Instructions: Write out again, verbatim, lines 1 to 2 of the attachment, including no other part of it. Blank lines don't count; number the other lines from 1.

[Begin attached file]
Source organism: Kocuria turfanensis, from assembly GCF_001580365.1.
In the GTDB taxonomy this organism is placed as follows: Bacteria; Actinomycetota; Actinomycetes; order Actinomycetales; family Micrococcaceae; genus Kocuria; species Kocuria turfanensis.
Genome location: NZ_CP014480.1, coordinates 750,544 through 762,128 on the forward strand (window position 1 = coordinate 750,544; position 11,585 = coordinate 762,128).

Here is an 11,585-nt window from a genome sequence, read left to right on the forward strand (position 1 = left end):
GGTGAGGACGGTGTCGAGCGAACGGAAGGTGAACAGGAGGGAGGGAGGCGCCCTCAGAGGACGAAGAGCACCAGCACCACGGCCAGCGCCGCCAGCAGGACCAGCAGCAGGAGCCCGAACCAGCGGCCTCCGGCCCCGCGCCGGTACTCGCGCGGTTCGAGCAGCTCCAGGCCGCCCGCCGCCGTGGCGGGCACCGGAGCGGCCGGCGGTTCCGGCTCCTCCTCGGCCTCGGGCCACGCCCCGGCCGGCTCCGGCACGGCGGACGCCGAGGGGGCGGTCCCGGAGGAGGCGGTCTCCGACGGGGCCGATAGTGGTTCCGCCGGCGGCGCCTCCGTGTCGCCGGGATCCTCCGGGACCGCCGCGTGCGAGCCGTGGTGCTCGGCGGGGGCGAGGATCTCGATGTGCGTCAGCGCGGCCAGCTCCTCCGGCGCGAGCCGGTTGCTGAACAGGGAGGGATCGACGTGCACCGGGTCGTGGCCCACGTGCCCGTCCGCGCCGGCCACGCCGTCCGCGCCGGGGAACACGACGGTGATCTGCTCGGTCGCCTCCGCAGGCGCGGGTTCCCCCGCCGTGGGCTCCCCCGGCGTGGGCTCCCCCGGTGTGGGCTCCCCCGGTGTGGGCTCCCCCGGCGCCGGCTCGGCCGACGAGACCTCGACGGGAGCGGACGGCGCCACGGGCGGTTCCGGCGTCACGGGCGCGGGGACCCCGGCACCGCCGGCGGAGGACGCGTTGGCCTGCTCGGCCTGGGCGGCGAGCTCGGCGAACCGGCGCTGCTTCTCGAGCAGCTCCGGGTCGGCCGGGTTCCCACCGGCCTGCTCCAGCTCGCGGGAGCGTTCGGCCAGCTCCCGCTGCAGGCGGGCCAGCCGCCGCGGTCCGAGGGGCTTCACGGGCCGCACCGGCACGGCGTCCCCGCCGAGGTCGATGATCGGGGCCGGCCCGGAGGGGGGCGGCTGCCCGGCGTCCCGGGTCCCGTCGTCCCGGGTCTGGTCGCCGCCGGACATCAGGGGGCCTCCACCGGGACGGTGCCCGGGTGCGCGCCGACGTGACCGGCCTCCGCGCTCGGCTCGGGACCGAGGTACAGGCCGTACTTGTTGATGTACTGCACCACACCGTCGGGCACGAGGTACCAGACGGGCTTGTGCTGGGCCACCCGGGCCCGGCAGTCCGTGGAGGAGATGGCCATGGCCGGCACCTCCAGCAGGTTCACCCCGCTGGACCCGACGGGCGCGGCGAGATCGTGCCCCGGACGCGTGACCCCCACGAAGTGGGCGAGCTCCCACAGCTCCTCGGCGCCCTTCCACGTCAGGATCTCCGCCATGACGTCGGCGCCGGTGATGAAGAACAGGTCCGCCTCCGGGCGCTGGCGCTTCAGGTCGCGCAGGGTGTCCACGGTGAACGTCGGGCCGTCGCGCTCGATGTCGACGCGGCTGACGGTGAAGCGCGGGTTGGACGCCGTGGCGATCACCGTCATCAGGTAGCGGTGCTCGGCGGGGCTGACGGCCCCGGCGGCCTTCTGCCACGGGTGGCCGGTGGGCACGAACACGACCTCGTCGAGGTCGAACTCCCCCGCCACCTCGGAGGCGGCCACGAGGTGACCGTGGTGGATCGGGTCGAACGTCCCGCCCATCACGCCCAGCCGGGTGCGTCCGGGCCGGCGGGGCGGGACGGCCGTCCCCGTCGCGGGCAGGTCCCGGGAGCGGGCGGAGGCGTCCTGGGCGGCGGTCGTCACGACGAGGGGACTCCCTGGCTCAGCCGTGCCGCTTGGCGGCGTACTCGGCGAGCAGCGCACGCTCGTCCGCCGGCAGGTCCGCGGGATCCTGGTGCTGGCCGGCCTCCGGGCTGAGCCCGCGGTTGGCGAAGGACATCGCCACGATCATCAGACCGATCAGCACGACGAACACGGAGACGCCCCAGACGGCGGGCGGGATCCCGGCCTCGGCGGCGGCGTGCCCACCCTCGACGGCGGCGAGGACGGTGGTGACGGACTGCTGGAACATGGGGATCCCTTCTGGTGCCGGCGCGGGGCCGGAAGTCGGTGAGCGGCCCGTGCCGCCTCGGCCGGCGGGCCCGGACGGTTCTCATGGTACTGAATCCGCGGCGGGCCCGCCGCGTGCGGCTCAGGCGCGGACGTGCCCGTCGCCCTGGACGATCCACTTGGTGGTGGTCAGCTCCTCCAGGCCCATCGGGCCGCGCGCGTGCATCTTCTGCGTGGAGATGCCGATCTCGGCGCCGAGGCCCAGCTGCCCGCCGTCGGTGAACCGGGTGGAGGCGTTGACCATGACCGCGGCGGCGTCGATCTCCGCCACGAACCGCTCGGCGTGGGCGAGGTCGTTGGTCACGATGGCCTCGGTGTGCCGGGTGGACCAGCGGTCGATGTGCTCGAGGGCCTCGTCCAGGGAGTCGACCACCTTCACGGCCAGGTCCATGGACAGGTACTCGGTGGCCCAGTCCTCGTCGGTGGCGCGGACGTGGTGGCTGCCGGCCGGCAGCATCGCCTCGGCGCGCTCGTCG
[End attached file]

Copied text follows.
Source organism: Kocuria turfanensis, from assembly GCF_001580365.1.
In the GTDB taxonomy this organism is placed as follows: Bacteria; Actinomycetota; Actinomycetes; order Actinomycetales; family Micrococcaceae; genus Kocuria; species Kocuria turfanensis.